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Fed/GFLEC Financial Literacy Seminar Series

March 24, 2022

3:30PM - 4:30PM ET

Seminar II: Psychological Ownership of Money: Evidence from the Lab and Field.

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Stephanie Tully

Assistant Professor of Marketing, University of Southern California

LOCATION

Online

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Bio: Stephanie Tully

Stephanie Tully is an assistant professor of marketing at University of Southern California’s Marshall School of Business, and has recently been named a MSI Young Scholar. She studies the impact of consumers’ resources of money and time. Her research tackles questions like, how does feeling financially constrained change the way consumers make choices, why are some sources of money treated differently than others, and how to encourage consumers to use their time or money to improve their lives. Stephanie’s research has been published in top academic journals including Proceedings of the National Academy of Sciences, Journal of Consumer Research, and Journal of Marketing Research among others. Her research has won multiple awards and has been featured in popular press outlets such as Forbes and the Wall Street Journal.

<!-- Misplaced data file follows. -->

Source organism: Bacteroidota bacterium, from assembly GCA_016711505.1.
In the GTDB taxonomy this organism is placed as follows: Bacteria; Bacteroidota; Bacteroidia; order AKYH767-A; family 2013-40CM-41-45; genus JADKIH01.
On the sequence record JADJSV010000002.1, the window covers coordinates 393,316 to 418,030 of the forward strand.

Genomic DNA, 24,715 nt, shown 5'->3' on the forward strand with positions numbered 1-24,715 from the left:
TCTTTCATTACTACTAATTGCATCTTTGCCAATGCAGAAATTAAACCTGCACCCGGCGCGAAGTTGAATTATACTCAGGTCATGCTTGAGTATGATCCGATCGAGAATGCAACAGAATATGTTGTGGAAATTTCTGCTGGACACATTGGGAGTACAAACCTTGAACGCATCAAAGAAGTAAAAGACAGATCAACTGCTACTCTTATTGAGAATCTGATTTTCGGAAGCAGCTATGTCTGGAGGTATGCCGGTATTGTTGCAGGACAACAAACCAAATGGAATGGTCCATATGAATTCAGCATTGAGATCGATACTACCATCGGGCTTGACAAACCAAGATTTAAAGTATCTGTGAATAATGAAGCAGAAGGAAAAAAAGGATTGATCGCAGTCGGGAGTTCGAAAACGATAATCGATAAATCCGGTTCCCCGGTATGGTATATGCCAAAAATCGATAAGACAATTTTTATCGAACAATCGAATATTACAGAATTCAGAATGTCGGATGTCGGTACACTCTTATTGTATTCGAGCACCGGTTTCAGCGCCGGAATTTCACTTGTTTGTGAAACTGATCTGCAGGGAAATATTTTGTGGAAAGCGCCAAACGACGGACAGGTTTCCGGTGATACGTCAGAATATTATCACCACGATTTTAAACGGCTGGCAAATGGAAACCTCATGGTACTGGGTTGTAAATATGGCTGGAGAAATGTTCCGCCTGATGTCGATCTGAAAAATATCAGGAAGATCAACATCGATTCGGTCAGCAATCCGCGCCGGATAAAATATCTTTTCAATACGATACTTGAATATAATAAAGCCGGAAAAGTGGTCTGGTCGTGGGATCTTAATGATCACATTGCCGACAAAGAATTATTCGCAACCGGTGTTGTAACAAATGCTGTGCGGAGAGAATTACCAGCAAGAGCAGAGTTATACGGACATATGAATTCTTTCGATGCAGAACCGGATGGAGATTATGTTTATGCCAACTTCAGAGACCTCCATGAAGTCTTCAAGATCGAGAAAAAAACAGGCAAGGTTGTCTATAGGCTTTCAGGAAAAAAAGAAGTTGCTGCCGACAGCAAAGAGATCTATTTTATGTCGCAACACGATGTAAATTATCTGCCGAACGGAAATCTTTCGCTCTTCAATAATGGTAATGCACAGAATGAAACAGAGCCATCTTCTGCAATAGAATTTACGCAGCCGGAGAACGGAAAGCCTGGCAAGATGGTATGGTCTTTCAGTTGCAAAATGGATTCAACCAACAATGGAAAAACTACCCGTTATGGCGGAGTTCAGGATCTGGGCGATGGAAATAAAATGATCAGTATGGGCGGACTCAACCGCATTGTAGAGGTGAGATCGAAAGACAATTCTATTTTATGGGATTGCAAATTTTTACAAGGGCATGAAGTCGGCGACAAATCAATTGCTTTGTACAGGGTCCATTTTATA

Abstract

This talk introduces the concept of psychological ownership of money— the notion that individuals perceive money in differing degrees as their own—and demonstrates its influence on financial decisions, including individuals’ interest in using financing (e.g., credit and loans) and accessing government benefits (e.g., EITC benefits). A first project demonstrates that psychological ownership of borrowed money predicts individuals’ Google search behavior, their willingness to borrow, and their interest in using specific debt forms. Moreover, psychological ownership of borrowed money predicts borrowing decisions over and above other factors such as debt aversion and financial literacy. A second project examines whether subtle message framing that increases psychological ownership of money can encourage eligible, low-income individuals to apply for government benefits such as the Earned Income Tax Credit (EITC). Finally, the talk will discuss implications of psychological ownership of money across political parties. Taken together, this talk highlights the important role of psychological ownership of money in individuals’ financial decisions and charts paths forward for future research.